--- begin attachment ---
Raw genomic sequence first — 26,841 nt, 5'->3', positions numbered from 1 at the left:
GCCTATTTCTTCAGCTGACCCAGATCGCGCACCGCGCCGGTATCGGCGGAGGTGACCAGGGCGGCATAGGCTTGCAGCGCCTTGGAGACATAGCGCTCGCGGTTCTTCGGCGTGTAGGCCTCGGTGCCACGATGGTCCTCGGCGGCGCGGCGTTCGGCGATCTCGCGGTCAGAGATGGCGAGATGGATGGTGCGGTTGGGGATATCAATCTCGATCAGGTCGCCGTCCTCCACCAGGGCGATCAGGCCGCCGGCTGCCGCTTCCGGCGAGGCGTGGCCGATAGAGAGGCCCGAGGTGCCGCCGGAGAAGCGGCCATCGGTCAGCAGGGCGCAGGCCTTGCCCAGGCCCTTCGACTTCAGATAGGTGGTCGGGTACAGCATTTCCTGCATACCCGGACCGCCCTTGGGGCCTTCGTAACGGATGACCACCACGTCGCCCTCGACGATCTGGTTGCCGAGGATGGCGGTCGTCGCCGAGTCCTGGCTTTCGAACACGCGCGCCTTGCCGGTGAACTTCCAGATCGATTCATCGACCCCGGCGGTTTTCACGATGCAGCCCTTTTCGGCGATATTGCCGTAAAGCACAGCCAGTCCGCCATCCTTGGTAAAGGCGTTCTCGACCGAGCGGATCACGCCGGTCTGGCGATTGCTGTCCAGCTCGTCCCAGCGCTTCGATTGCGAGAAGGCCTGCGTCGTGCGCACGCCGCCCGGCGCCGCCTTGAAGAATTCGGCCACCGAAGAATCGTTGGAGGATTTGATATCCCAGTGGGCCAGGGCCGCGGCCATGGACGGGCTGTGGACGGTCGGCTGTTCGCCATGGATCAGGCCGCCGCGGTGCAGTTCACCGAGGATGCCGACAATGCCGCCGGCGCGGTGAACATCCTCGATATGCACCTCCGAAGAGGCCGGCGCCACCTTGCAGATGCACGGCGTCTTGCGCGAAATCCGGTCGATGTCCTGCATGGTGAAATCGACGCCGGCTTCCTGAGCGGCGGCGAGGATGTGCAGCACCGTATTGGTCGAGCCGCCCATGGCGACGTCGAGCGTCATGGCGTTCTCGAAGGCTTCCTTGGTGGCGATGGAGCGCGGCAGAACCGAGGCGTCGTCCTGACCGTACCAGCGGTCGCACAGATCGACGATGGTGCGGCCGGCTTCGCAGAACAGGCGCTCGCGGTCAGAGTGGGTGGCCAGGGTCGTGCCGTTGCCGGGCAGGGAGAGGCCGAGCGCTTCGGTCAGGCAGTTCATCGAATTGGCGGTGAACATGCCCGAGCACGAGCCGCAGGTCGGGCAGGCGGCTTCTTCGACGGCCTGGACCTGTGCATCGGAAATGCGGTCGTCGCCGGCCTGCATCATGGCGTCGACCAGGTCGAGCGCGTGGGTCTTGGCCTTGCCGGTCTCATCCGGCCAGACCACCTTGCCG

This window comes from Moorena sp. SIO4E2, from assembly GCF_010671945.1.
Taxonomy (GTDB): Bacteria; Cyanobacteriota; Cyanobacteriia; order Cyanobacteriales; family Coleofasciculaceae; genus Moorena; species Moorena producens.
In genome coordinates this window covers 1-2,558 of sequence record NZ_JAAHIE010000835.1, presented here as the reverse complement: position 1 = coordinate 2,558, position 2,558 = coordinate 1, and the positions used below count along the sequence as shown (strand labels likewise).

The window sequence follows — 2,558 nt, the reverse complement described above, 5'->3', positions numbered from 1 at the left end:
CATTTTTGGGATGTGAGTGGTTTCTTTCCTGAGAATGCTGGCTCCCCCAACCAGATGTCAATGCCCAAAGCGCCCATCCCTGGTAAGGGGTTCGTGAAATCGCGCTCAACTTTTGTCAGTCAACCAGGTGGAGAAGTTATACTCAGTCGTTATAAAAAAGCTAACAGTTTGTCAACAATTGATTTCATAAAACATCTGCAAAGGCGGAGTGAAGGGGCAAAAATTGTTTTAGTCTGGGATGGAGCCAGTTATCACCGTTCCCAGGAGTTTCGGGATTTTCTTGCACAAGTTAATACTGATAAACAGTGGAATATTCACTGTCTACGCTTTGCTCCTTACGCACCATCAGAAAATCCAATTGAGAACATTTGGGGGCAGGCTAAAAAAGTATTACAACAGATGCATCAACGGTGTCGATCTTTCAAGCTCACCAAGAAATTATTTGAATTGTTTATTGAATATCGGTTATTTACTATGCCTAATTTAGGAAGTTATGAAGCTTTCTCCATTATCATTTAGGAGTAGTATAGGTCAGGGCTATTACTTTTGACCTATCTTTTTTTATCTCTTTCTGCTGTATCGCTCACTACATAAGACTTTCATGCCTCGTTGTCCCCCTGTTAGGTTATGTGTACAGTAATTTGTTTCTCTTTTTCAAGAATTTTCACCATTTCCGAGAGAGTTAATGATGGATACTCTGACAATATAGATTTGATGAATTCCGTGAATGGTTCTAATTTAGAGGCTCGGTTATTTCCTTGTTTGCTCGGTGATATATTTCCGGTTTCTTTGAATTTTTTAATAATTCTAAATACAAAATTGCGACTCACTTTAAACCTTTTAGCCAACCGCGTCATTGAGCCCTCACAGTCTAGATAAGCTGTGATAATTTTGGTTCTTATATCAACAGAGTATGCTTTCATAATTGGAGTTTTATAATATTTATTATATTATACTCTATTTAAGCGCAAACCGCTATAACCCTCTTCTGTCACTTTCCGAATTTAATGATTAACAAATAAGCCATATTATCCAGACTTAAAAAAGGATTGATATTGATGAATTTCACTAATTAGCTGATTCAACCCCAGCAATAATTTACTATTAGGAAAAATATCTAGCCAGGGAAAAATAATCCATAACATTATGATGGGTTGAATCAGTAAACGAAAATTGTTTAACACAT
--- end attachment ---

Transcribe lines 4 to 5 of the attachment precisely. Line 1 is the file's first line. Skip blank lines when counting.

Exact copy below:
Taxonomy (GTDB): Bacteria; Cyanobacteriota; Cyanobacteriia; order Cyanobacteriales; family Coleofasciculaceae; genus Moorena; species Moorena producens.
In genome coordinates this window covers 1-2,558 of sequence record NZ_JAAHIE010000835.1, presented here as the reverse complement: position 1 = coordinate 2,558, position 2,558 = coordinate 1, and the positions used below count along the sequence as shown (strand labels likewise).